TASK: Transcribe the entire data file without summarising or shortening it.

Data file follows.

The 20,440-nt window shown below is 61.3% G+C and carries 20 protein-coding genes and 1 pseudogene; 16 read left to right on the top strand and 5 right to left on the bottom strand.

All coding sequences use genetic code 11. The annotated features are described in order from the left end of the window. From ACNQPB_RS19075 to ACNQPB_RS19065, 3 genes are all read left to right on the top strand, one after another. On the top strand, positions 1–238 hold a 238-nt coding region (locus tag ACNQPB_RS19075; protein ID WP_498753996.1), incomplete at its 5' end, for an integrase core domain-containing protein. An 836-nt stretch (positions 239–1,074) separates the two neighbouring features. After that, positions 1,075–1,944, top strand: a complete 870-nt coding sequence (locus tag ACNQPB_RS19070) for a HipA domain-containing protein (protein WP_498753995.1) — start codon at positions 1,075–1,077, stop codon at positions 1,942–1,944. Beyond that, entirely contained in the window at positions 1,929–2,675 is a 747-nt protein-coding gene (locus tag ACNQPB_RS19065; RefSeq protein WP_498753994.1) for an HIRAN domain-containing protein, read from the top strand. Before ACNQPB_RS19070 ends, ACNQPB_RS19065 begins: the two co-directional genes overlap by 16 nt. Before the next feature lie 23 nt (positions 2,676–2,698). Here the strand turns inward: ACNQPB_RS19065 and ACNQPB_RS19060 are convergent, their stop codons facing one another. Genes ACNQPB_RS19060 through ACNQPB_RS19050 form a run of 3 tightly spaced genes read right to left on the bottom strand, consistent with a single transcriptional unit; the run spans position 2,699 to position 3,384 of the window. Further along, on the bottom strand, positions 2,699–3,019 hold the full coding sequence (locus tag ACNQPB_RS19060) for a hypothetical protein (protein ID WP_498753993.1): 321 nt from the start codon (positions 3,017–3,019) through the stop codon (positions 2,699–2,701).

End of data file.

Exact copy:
The 20,440-nt window shown below is 61.3% G+C and carries 20 protein-coding genes and 1 pseudogene; 16 read left to right on the top strand and 5 right to left on the bottom strand.

All coding sequences use genetic code 11. The annotated features are described in order from the left end of the window. From ACNQPB_RS19075 to ACNQPB_RS19065, 3 genes are all read left to right on the top strand, one after another. On the top strand, positions 1–238 hold a 238-nt coding region (locus tag ACNQPB_RS19075; protein ID WP_498753996.1), incomplete at its 5' end, for an integrase core domain-containing protein. An 836-nt stretch (positions 239–1,074) separates the two neighbouring features. After that, positions 1,075–1,944, top strand: a complete 870-nt coding sequence (locus tag ACNQPB_RS19070) for a HipA domain-containing protein (protein WP_498753995.1) — start codon at positions 1,075–1,077, stop codon at positions 1,942–1,944. Beyond that, entirely contained in the window at positions 1,929–2,675 is a 747-nt protein-coding gene (locus tag ACNQPB_RS19065; RefSeq protein WP_498753994.1) for an HIRAN domain-containing protein, read from the top strand. Before ACNQPB_RS19070 ends, ACNQPB_RS19065 begins: the two co-directional genes overlap by 16 nt. Before the next feature lie 23 nt (positions 2,676–2,698). Here the strand turns inward: ACNQPB_RS19065 and ACNQPB_RS19060 are convergent, their stop codons facing one another. Genes ACNQPB_RS19060 through ACNQPB_RS19050 form a run of 3 tightly spaced genes read right to left on the bottom strand, consistent with a single transcriptional unit; the run spans position 2,699 to position 3,384 of the window. Further along, on the bottom strand, positions 2,699–3,019 hold the full coding sequence (locus tag ACNQPB_RS19060) for a hypothetical protein (protein ID WP_498753993.1): 321 nt from the start codon (positions 3,017–3,019) through the stop codon (positions 2,699–2,701).